I also washed our sheets and my bathrobe -- things that are normally hard to dry in the dryer, but which I could hang outside on this perfect day! I went grocery shopping. I bought some aromatic sachets to keep moths out of our closets.

Finally, I went to the post office. This is kind of a strange story: About a week ago, I was walking Olga when I found a USB thumb drive on the sidewalk. It seemed in good condition and I suspected someone dropped it, so I went home and plugged it into my computer. (Yes, I know, it could have contained some terrible hacker virus, but I have a Mac, I didn't plan to click on any executable files and I was willing to risk it.)

It contained pictures and documents related to a mass transit company in Bordeaux, France. It didn't contain a name, but I contacted the company through its web site and someone connected my e-mail with the owner of the drive, which had indeed been lost. He expressed amazement that someone found it and took the time to track him down. So, long story short, I mailed him his drive. (I offered to send the data by dropbox, but I guess he wanted the actual device back.)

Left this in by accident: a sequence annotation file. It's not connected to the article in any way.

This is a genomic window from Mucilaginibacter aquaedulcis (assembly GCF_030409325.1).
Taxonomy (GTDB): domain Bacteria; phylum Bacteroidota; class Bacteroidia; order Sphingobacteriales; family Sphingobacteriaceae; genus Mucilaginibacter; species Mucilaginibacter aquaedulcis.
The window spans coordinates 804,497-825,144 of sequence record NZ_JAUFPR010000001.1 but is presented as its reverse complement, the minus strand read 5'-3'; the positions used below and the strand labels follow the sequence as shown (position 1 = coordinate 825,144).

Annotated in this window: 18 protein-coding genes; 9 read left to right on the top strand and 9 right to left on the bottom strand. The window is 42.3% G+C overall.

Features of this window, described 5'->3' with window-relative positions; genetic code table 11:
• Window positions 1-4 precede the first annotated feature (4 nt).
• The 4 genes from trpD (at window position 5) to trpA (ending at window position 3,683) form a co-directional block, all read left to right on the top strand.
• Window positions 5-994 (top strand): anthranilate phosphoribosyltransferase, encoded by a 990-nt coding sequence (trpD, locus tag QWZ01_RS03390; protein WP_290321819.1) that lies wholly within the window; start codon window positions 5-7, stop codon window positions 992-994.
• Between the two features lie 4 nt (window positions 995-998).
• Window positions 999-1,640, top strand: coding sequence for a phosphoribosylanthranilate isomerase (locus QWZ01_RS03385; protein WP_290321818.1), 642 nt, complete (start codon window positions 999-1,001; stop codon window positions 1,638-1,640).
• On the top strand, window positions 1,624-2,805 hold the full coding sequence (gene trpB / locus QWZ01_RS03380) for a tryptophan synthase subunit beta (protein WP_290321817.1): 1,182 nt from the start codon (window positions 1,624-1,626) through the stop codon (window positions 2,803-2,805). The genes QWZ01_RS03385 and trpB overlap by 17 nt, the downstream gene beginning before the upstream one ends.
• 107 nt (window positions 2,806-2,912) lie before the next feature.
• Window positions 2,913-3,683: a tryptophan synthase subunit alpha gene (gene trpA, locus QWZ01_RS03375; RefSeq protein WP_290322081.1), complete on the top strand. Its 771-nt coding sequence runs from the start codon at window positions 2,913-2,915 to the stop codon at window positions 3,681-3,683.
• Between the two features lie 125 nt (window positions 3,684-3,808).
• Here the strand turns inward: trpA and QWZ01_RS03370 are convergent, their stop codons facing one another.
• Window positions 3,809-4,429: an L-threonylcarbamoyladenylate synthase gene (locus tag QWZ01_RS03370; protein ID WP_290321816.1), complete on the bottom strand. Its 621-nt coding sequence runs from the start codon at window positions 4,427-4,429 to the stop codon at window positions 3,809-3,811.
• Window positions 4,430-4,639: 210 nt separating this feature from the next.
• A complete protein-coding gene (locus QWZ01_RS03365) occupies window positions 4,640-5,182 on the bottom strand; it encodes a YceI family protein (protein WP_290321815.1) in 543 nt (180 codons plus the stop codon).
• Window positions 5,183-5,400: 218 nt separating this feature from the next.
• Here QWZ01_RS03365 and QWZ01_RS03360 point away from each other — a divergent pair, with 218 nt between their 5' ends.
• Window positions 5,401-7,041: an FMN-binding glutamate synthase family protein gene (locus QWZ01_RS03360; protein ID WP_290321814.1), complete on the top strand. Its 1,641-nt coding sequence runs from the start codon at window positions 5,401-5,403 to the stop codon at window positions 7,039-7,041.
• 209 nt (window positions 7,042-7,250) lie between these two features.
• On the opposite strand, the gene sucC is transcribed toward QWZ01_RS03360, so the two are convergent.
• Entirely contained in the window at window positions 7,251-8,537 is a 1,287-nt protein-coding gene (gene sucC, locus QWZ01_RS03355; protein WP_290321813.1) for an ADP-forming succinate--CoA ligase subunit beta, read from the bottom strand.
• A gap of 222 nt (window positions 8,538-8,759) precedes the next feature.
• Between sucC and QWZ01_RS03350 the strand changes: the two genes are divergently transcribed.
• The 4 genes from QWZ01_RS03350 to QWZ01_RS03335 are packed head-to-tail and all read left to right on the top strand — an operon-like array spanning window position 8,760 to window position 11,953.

It's worth mentioning that my communication with this company was in French! So my French classes are apparently having some benefit -- no one wrote, "Sacre bleu! Your French is horrible!"

Today, back to work!

Wednesday, May 4, 2016

Successful Surgery

We've displayed a few of Dave's "Get Well" cards on this table in our foyer -- the fish card, from my coworkers, and the dog-and-toilet card, from Dave's sister. They stand in front of some of my old family photos, in the company of a wild-looking skull pub coaster I found while walking Olga, and a badger-themed card we bought in York last summer. The table is covered with a piece of wax cloth from Ghana, and the covered glass bowl with the elephant came from my grandmother.